I am a foodie and a vegan, so I feel more comfortable knowing what food options I will have when I going somewhere. I stayed at a hotel with a full kitchen so that I did need to eat out for every meal, but I wanted to try some vegan places in Chicago. Yelp and HappyCow are good places to start with, and VegNews Magazine‘s website may have good lists for the the place where you are going. Finding blogs by local vegans may also give you a good sense of where to go as well. Once I found enough interesting places to check out, I created a map on Google Maps. Some places that I actually visited are:

  • Chicago Diner (I asked a server for a recommendation and tried their famous Radical Reuben Sandwich and a cinnamon roll. This place is similar to Fresh in Toronto, but I liked the atmosphere of this place much more.)
  • Karyn’s Cooked (Again menu is similar to Fresh, but I think that the atmosphere is closer to Live Organic Food Bar in Toronto.)
  • Fritz Pastry (I went here for their doughnuts, and they were amazing! This place closes at 1 pm on the weekdays, so you need to make a trip here in the morning to get their awesome doughnuts!)
  • Urban Vegan (This place seemed too pricey for what it served, but it tasted okay.)

4. Get a prepaid sim card or a travel pack if you are going out of country and using your phone
Living in Canada, we do not have great travel packs for our cell/smart phones. If you intend to use your phone while you are away, you should definitely buy a travel pack or a prepaid sim at the local area. Roam Mobility offers several options for those who live in Canada and are travelling to the U.S. A benefit of using Roam Mobility is that you will have a sim card or phone that you can use as soon as you arrive at your destination. If you have an unlocked phone and some time to shop around, T-mobile‘s prepaid sim seems to be a good option. I was actually going to purchase a T-mobile pre-aid sim card, but my offline map app was good enough for me to navigate the city, so I decided not to purchase one after my first day there.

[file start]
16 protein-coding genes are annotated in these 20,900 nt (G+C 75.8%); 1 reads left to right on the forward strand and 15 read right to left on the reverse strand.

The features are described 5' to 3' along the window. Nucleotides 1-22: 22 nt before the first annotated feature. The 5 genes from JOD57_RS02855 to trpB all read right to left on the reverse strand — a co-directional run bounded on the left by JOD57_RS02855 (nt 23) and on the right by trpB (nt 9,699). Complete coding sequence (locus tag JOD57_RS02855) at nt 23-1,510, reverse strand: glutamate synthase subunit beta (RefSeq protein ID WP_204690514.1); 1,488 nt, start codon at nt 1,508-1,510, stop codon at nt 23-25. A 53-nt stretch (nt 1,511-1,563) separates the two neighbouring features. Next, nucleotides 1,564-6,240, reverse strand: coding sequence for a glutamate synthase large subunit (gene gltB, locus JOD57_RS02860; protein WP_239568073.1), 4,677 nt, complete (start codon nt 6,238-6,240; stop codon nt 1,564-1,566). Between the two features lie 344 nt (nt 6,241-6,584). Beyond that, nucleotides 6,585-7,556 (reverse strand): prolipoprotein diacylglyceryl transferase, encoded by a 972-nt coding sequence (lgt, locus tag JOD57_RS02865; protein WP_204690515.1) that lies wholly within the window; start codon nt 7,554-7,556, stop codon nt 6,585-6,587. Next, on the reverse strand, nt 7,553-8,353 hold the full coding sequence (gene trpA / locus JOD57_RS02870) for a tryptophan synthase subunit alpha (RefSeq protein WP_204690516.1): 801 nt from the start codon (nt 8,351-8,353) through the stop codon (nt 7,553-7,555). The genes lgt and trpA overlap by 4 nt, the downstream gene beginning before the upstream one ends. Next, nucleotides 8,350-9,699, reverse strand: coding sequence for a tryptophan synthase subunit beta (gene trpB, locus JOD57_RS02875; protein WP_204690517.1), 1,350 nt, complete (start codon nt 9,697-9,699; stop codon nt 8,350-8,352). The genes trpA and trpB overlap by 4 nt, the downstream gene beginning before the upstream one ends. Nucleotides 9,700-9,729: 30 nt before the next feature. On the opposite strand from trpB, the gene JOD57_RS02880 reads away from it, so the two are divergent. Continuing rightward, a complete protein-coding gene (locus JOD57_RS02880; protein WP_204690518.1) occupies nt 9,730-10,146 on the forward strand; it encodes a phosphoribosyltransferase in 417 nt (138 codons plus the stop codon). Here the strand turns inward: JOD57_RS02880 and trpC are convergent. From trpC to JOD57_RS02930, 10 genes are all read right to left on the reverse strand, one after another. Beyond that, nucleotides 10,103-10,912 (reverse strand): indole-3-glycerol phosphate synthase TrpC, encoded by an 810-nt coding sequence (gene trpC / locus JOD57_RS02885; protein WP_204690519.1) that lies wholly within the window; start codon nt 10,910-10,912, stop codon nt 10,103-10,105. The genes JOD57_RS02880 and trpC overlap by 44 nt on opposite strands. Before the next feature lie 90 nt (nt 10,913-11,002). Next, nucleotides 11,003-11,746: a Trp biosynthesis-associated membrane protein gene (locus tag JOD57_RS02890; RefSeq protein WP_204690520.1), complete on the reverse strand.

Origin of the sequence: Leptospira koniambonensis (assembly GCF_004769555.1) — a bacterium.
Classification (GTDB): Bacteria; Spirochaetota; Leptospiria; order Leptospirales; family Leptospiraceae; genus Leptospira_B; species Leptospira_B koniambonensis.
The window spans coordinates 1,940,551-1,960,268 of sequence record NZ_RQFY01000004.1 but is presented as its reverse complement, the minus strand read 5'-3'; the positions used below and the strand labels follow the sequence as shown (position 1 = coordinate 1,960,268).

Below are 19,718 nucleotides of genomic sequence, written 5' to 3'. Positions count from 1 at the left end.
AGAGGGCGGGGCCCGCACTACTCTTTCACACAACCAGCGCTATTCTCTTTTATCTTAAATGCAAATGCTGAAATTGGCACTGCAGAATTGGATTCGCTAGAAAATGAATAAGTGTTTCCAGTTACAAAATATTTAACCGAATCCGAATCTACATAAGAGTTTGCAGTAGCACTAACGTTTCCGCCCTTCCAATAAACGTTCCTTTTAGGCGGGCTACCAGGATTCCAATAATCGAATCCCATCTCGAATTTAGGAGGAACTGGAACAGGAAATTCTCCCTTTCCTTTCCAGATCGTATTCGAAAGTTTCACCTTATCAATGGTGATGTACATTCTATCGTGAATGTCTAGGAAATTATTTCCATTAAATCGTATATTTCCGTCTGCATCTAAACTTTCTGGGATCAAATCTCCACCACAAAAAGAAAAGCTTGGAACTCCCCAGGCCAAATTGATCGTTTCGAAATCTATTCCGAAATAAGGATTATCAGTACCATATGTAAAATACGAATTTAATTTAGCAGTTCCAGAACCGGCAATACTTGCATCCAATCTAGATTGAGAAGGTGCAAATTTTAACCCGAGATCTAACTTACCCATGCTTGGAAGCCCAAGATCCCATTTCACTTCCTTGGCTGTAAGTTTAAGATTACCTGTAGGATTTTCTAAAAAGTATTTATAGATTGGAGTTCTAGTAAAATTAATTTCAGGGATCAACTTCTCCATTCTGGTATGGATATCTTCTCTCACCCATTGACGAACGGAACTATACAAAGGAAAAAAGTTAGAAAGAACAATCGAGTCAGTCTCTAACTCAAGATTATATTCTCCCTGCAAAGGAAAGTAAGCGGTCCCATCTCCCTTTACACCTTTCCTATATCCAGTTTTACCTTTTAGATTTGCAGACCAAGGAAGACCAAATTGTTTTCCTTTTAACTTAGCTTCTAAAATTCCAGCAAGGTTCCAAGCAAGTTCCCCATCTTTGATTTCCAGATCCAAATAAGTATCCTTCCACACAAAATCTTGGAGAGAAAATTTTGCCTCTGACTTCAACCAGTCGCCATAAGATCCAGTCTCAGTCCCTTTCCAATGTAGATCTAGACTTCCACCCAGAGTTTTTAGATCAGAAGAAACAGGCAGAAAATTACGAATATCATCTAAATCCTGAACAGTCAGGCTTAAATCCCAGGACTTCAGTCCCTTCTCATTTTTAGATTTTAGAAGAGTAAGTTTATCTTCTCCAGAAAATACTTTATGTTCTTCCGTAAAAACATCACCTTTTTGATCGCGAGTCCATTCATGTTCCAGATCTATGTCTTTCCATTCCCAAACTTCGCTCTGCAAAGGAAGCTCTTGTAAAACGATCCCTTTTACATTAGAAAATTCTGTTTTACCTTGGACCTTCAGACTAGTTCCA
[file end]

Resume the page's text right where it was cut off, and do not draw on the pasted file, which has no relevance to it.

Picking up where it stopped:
5. Navigate the conference area with Google Maps and Offline map apps

My map for Chicago on Google Maps

My map for Chicago on Google Maps

Going to a conference is a great opportunity to learn new things and to meet new people, but we should also enjoy experiencing the local spots. I do not care about typical tourist spots, and almost all my attention goes to vegan food. What I used to navigate Chicago was the My Maps Editor app on my iPhone. You can import not only My Places/maps on your Google Maps but also other KML and KMZ files. I am not sure exactly how it works offline, but as far as you have opened the app and navigated an area beforehand, this app seems to work offline. As far as you are receiving some sort of cell tower signal and/or wifi, your GPS works so you can easily find out where you are on the map. And the beauty of KML/KMZ importing function is that you can add public transit lines and stops easily on the map as well. The City of Chicago makes a lot of data available online and you can find the kml files for the Chicago Transit Authority’s “L” (Rail) System stations and lines here:

6. Check book sales at the conference

Books that I bought 50% off at the SCMS Annual Conference

Books that I bought for 50% off at the SCMS Annual Conference

If you are attending a large conference, some major publishers will likely have booths set up at the conference and will be selling some books. Understandably, many of them do not want to take back the books that they brought with them, so you may get a great deal toward the end of the conference. Some publishers only take cash, make sure to have enough. (I actually needed to borrow some money from my supervisor to buy a book.) I bought four books at 50% off, which is a much better deal than what Amazon or the Book Depository usually offers!

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I found many more vegan places in Chicago, but due to my tight budget and schedule, I was able to check only four places. I am not 100% sure, but Chicago seems to have more vegan spots than Toronto, though Toronto is now the fourth largest city in North America by beating Chicago by 80,000 people.  I hope that I can visit there again to try out other awesome vegan places!

Teaching Plagiarism: How to Avoid a Sad Situation

10 Types of Plagiarism
Ten Most Common Types of Plagiarism from Plagiarism.org

Have you ever needed to deal with students who ended up having plagiarisms in their assignments? Unless the students took phrases or sentences from obvious sources, identifying plagiarism has become nearly impossibly thanks to the Internet and computers. If you are living in the era of postmodernism and believe in postmodernist sensibility, plagiarism may not matter anymore. In academics and education, plagiarism is a really big deal, and it is essential for students to learn how to cite and use someone else’s ideas properly and for teaching staff to provide useful resources that can potentially prevent plagiarism.